I’d like to reflect on reverence at Mass.
I know that in our fast-paced, constantly moving society, it can be easy to forget how important it is to show reverence when we come to church on Sundays and holy days. Sometimes, we’re just going through the motions and we often take for granted the most important things. It’s easy to get caught up in our own thoughts and forget that Jesus is right there with us. But if we take a moment to remember that Jesus Christ is in our presence, it can make a world of difference in our lives and in our relationship with him.
First, what is reverence? Reverence is a virtue that inclines us to show honor and respect to God and all things pertaining to God. For example, when we enter a church, we should show reverence. We should be aware of the real presence of Jesus in the Eucharist. We should take a moment to remember what this means and why it’s important. We show reverence by our actions, our posture, our behavior, and our dress. But these visible expressions of our reverence must flow from an interior reverence, meaning that we display visible signs of reverence because we are aware in our hearts that we are in the presence of God and in the presence of holy things. The opposite of reverence is irreverence. It would be irreverent, for example, for a young person to be chewing gum while keeping their hands in their pockets and staring off into space during the Holy Mass.
It’s important that we be reverent when we are in church, particularly when we are at Mass, and most especially when it comes time to receive Holy Communion. As Catholics, we can easily take the Holy Eucharist for granted. We can become so accustomed to receiving Holy Communion that we lose our sense of reverence when receiving. While standing in the Communion line we must always keep this truth in mind: we are not receiving simply a piece of bread; we are receiving the body, blood, soul, and divinity of our Savior, Jesus Christ!
The way a person receives Holy Communion can be revealing about what that person believes about the Eucharist. If a person is not deeply convinced in their heart that Jesus Christ is truly present in the Eucharist, then they will lack reverence when receiving the Eucharist. I will always remember the lesson that Sr. Dorothy Sayers, my elementary school principal, taught us before receiving our First Holy Communion. She taught us that a king sits on a throne, and so if we receive Communion in our hands then we ought to make a throne for Jesus. We come with open hands, one hand on top of the other. We elevate our hands in reverence to receive Jesus, our king, and then we reverently place the Eucharist in our mouths. Of course, we also have the option of receiving the Eucharist reverently on the tongue.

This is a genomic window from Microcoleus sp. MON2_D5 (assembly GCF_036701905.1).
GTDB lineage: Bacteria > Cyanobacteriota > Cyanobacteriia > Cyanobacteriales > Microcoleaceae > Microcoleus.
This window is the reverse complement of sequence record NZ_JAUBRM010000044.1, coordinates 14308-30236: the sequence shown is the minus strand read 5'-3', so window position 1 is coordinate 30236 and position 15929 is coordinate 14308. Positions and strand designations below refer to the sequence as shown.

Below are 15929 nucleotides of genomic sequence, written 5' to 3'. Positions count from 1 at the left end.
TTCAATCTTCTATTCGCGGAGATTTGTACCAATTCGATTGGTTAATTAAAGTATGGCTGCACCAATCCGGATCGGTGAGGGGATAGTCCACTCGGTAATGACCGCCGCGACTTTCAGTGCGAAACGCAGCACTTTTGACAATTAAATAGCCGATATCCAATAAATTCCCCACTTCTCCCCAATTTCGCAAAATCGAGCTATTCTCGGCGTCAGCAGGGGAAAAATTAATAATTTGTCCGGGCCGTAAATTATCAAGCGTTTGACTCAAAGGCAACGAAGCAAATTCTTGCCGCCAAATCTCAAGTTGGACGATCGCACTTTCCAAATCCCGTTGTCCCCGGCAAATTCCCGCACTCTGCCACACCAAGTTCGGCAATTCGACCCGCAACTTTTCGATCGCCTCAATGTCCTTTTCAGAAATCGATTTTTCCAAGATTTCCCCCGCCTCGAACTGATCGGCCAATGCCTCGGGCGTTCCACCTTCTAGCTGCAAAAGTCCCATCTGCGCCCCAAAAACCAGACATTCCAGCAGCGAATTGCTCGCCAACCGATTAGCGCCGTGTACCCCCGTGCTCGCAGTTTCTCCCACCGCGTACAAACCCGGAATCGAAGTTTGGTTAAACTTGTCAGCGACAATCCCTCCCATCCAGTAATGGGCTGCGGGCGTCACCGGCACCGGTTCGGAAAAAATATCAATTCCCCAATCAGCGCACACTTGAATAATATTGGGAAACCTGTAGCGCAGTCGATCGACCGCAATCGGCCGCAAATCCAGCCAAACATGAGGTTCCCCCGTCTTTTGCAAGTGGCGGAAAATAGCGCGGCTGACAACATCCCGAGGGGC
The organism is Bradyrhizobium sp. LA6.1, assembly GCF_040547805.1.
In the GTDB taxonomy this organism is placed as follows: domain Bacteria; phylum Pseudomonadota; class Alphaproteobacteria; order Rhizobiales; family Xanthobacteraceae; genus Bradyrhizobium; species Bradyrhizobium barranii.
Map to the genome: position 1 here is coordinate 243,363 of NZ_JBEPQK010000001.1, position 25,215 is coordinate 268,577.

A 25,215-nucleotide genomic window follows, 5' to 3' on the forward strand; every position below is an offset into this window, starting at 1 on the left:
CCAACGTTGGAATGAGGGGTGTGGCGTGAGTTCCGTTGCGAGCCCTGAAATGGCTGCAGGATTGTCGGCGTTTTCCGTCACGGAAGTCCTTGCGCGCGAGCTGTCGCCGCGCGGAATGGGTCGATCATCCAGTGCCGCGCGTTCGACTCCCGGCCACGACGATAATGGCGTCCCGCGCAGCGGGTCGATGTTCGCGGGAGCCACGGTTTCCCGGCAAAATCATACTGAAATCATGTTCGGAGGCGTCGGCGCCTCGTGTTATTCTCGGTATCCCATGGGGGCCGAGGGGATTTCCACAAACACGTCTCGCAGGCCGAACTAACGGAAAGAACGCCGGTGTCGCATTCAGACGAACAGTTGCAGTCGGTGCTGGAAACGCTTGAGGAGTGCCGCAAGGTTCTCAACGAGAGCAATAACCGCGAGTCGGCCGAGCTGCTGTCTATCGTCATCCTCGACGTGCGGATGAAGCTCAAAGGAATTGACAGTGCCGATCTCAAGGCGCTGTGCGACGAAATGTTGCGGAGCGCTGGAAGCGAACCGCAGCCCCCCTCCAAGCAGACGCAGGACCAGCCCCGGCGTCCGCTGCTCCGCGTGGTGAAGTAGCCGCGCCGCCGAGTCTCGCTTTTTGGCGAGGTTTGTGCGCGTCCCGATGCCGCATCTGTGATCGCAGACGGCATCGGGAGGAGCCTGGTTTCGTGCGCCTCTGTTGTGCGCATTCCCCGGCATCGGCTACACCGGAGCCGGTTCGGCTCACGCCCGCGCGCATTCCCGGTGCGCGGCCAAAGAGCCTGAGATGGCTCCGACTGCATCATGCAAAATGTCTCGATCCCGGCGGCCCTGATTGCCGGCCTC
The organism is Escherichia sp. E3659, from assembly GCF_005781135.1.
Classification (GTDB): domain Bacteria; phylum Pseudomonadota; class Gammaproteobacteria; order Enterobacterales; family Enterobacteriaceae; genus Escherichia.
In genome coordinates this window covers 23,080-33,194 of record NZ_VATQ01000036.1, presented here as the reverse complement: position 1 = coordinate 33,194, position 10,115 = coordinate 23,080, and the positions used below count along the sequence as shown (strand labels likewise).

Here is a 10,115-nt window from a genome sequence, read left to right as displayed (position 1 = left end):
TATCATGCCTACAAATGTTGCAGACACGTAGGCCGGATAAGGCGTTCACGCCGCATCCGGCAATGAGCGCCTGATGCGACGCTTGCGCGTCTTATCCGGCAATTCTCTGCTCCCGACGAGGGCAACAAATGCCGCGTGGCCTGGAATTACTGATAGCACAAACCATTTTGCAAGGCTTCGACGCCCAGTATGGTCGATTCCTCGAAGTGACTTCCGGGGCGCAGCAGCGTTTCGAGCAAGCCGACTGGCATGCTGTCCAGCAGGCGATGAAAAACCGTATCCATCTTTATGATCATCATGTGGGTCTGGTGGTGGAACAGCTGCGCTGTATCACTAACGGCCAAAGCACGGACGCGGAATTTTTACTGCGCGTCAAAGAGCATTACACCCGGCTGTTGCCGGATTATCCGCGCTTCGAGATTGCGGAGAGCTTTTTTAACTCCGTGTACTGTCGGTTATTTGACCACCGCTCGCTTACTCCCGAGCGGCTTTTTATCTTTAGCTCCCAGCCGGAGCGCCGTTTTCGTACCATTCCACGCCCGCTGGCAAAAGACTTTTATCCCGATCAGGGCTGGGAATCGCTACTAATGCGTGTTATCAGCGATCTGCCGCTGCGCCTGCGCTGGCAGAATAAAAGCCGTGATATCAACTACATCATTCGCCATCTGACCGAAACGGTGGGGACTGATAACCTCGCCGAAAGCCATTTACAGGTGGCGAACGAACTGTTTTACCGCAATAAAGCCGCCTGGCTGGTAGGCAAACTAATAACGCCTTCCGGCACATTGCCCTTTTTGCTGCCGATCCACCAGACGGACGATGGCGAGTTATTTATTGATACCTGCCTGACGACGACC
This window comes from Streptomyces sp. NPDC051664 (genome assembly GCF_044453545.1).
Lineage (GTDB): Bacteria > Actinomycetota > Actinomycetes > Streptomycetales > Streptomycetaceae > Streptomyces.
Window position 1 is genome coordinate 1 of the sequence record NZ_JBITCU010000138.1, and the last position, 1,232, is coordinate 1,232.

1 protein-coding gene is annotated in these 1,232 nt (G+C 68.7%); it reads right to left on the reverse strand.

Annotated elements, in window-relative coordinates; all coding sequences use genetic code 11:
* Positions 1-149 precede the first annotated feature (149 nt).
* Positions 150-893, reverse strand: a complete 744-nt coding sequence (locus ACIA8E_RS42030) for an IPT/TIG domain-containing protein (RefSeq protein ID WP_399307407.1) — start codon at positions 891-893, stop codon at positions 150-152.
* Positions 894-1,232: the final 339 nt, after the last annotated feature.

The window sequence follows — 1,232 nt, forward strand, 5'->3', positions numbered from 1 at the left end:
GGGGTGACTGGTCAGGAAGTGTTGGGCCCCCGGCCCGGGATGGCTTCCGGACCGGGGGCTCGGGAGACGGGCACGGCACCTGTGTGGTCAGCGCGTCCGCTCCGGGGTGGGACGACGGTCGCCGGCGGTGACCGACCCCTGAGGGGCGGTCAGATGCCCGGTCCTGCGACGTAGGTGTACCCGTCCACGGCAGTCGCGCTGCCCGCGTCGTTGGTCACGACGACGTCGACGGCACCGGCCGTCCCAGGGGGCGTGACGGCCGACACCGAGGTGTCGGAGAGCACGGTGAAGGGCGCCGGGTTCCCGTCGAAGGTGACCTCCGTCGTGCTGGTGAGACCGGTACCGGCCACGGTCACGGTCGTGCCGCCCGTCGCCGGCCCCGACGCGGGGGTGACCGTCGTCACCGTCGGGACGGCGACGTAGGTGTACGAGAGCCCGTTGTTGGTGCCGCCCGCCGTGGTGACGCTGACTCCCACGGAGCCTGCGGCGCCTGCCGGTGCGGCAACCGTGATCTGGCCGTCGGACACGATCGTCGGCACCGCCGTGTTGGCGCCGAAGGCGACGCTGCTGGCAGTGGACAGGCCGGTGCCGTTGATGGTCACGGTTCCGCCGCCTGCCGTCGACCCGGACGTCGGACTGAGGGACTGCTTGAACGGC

There are times when I’m distributing Holy Communion and I find myself becoming a bit sad. Sometimes I’ll see someone reach out and grab the Eucharist like they are plucking an object off the shelf. Or a young person will come to receive with visibly dirty hands, or they will be laughing in line, not paying attention, and then grab at the Eucharist like it’s an object to be taken. This is not a way to receive Holy Communion. We come as beggars to receive Holy Communion, not as people who are taking possession of something. I see this mostly in children and younger people (although we adults can also lack reverence). Parents, I’d ask you to remind your children what a sacred and privileged moment it is to receive Holy Communion. Remind your children to be reverent and show them how to reverently receive Holy Communion, either reverently in the hand (making a throne for Jesus) or reverently on the tongue. And I’d like to invite each of us to reflect on whether we are showing true reverence during the Holy Mass. The Mass is, after all, the most sacred mystery we can participate in on earth.
Image: Thanksgiving Mass Celebrated by Cardinal Arthur Roche. © Mazur/cbcew.org.uk. License: Attribution-NonCommercial-NoDerivs 2.0 Generic (CC BY-NC-ND 2.0). Source: https://flic.kr/p/2nJ3BmL
Discuss this article!
Keep the conversation going in our SmartCatholics Group! You can also find us on Facebook and Twitter.
Fr. Michael Najim was ordained a priest of the Diocese of Providence in 2001. He currently serves as the pastor of St. Pius X Parish in Westerly, RI.